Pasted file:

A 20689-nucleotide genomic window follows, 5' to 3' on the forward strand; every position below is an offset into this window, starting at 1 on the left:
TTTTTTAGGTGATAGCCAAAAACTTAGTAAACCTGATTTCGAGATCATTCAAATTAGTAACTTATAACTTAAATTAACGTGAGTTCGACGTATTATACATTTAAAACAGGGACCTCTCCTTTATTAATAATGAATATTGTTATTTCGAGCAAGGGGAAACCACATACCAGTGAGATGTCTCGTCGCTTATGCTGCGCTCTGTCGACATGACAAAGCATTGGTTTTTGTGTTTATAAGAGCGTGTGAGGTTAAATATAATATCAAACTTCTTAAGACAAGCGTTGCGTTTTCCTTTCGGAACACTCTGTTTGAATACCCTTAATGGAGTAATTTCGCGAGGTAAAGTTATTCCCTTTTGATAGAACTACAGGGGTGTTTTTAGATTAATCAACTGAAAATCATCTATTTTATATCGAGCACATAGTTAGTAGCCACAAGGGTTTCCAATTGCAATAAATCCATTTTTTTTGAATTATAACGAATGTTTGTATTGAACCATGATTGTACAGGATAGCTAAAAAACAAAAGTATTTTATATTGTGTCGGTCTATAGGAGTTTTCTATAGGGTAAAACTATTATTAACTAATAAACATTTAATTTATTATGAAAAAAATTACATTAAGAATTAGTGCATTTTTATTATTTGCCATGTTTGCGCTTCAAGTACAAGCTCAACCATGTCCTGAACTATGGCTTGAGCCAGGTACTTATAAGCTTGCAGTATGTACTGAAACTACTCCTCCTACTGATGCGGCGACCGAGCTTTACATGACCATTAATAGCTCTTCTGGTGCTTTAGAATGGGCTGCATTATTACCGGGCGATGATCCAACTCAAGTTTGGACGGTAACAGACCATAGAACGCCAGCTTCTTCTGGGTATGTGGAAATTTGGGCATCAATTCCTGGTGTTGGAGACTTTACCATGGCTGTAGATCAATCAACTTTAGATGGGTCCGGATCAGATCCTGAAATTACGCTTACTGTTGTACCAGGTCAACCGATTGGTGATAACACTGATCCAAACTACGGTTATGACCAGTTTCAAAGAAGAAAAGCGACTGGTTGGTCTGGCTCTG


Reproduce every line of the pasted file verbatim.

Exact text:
A 20689-nucleotide genomic window follows, 5' to 3' on the forward strand; every position below is an offset into this window, starting at 1 on the left:
TTTTTTAGGTGATAGCCAAAAACTTAGTAAACCTGATTTCGAGATCATTCAAATTAGTAACTTATAACTTAAATTAACGTGAGTTCGACGTATTATACATTTAAAACAGGGACCTCTCCTTTATTAATAATGAATATTGTTATTTCGAGCAAGGGGAAACCACATACCAGTGAGATGTCTCGTCGCTTATGCTGCGCTCTGTCGACATGACAAAGCATTGGTTTTTGTGTTTATAAGAGCGTGTGAGGTTAAATATAATATCAAACTTCTTAAGACAAGCGTTGCGTTTTCCTTTCGGAACACTCTGTTTGAATACCCTTAATGGAGTAATTTCGCGAGGTAAAGTTATTCCCTTTTGATAGAACTACAGGGGTGTTTTTAGATTAATCAACTGAAAATCATCTATTTTATATCGAGCACATAGTTAGTAGCCACAAGGGTTTCCAATTGCAATAAATCCATTTTTTTTGAATTATAACGAATGTTTGTATTGAACCATGATTGTACAGGATAGCTAAAAAACAAAAGTATTTTATATTGTGTCGGTCTATAGGAGTTTTCTATAGGGTAAAACTATTATTAACTAATAAACATTTAATTTATTATGAAAAAAATTACATTAAGAATTAGTGCATTTTTATTATTTGCCATGTTTGCGCTTCAAGTACAAGCTCAACCATGTCCTGAACTATGGCTTGAGCCAGGTACTTATAAGCTTGCAGTATGTACTGAAACTACTCCTCCTACTGATGCGGCGACCGAGCTTTACATGACCATTAATAGCTCTTCTGGTGCTTTAGAATGGGCTGCATTATTACCGGGCGATGATCCAACTCAAGTTTGGACGGTAACAGACCATAGAACGCCAGCTTCTTCTGGGTATGTGGAAATTTGGGCATCAATTCCTGGTGTTGGAGACTTTACCATGGCTGTAGATCAATCAACTTTAGATGGGTCCGGATCAGATCCTGAAATTACGCTTACTGTTGTACCAGGTCAACCGATTGGTGATAACACTGATCCAAACTACGGTTATGACCAGTTTCAAAGAAGAAAAGCGACTGGTTGGTCTGGCTCTG